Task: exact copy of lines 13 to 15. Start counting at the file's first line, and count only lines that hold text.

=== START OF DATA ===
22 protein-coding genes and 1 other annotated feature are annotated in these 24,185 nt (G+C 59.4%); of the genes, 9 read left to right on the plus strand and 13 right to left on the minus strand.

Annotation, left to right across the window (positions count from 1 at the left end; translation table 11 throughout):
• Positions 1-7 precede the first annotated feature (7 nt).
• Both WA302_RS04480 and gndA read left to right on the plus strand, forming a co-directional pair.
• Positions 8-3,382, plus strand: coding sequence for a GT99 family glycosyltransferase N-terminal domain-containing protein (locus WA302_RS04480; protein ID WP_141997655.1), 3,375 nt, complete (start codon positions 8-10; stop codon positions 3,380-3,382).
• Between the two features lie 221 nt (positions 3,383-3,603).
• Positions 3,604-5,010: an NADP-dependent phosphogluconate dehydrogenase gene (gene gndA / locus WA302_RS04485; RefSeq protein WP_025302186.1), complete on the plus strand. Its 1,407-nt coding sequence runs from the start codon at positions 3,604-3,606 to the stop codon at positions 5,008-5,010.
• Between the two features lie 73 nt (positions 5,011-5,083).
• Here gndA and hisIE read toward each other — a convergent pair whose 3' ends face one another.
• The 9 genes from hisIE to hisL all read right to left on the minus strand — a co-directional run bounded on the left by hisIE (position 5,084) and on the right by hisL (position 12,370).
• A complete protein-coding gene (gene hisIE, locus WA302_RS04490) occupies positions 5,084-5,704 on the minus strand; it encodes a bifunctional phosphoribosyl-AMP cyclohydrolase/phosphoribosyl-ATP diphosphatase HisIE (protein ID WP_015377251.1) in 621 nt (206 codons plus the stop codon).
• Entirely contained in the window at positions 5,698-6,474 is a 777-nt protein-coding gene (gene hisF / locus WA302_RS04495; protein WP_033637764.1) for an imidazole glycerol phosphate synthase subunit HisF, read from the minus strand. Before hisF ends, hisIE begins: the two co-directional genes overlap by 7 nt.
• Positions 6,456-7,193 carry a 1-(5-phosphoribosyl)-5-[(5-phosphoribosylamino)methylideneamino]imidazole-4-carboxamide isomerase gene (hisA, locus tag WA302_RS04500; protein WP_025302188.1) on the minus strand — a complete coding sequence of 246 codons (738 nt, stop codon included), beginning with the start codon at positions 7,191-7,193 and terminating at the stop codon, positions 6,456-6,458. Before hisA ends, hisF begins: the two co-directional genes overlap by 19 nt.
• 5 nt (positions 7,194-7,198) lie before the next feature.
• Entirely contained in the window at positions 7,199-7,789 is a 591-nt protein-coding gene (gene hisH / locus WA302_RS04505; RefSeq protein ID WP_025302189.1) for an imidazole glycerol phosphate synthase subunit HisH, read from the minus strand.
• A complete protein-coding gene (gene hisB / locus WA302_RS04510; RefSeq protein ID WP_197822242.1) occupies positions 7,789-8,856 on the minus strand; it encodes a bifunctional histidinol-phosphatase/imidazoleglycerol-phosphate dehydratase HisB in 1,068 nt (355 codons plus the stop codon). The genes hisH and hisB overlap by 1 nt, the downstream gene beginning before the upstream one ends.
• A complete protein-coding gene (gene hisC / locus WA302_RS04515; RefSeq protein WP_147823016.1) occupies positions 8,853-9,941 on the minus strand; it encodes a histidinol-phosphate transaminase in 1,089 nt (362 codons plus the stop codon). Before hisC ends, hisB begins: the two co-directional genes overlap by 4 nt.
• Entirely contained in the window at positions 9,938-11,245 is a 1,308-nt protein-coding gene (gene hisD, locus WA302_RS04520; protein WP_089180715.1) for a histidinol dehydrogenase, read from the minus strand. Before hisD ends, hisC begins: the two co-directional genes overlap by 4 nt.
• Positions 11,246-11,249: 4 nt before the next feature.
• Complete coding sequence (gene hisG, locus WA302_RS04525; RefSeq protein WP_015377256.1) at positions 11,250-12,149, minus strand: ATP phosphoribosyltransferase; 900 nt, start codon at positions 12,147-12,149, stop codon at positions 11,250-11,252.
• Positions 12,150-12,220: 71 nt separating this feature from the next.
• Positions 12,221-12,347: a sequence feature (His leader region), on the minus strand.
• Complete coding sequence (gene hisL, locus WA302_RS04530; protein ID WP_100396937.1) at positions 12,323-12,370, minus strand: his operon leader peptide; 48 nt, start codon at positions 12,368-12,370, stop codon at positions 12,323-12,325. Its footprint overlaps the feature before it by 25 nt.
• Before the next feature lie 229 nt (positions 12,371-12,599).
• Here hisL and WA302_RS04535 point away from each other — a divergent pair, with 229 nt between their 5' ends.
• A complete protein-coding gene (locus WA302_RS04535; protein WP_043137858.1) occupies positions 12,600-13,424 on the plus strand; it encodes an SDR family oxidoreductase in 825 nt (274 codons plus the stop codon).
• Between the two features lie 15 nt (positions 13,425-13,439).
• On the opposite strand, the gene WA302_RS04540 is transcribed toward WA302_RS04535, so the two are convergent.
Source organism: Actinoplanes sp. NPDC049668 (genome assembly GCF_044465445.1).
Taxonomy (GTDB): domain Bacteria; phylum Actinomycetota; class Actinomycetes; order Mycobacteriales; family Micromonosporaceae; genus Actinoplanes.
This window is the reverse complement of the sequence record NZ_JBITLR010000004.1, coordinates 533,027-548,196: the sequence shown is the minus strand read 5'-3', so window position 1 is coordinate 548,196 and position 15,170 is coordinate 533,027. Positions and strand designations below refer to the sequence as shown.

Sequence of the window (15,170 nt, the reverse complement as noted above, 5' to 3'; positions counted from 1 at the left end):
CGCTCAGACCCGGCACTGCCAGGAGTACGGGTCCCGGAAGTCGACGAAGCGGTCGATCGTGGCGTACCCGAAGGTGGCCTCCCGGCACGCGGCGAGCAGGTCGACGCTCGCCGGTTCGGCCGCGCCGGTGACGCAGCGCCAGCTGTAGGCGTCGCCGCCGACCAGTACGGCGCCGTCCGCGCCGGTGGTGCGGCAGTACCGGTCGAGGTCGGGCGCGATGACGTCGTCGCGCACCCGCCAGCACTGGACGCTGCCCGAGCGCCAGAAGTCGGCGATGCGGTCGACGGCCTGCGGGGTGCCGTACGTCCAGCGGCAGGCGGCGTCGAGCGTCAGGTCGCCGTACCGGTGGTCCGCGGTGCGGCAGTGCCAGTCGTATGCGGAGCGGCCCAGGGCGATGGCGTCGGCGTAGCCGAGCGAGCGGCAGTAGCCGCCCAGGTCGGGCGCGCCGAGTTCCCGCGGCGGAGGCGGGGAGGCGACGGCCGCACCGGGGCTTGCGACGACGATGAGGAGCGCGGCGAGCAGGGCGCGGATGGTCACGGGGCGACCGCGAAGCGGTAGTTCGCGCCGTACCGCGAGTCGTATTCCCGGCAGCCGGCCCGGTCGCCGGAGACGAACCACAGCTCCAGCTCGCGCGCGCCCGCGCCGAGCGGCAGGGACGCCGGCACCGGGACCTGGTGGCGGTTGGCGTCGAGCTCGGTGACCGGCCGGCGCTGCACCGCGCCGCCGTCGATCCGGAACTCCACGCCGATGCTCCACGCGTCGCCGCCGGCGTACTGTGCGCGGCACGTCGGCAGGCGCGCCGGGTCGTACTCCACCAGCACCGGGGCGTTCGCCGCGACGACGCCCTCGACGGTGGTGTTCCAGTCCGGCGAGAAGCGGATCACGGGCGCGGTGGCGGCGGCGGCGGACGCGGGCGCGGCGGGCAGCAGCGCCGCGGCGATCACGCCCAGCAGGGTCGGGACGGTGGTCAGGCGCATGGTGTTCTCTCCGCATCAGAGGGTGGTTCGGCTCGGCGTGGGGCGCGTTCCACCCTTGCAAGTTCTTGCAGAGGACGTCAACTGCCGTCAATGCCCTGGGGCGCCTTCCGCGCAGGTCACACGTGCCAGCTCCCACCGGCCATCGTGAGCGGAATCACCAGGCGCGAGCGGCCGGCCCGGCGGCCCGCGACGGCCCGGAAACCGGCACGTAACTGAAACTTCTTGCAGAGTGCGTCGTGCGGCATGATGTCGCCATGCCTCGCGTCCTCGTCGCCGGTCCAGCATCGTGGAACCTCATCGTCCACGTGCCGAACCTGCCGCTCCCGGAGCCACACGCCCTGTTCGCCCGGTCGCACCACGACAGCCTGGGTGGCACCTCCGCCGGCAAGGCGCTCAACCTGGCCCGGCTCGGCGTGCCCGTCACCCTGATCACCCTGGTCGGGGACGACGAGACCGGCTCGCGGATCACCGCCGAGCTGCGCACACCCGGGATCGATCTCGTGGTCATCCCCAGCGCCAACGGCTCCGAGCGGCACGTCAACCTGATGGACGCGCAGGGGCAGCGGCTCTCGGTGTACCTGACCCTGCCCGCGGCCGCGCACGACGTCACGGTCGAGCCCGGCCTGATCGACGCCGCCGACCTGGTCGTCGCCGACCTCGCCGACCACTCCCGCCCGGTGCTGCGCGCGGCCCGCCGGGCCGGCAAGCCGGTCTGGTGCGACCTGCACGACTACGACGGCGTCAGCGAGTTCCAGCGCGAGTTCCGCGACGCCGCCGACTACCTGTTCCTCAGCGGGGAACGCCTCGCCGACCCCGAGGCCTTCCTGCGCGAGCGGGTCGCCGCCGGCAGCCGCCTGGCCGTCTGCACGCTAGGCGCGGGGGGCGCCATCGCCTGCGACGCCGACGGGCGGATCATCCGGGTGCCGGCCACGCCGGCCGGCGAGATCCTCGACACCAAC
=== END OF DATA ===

• Positions 6,456-7,193 carry a 1-(5-phosphoribosyl)-5-[(5-phosphoribosylamino)methylideneamino]imidazole-4-carboxamide isomerase gene (hisA, locus tag WA302_RS04500; protein WP_025302188.1) on the minus strand — a complete coding sequence of 246 codons (738 nt, stop codon included), beginning with the start codon at positions 7,191-7,193 and terminating at the stop codon, positions 6,456-6,458. Before hisA ends, hisF begins: the two co-directional genes overlap by 19 nt.
• 5 nt (positions 7,194-7,198) lie before the next feature.
• Entirely contained in the window at positions 7,199-7,789 is a 591-nt protein-coding gene (gene hisH / locus WA302_RS04505; RefSeq protein ID WP_025302189.1) for an imidazole glycerol phosphate synthase subunit HisH, read from the minus strand.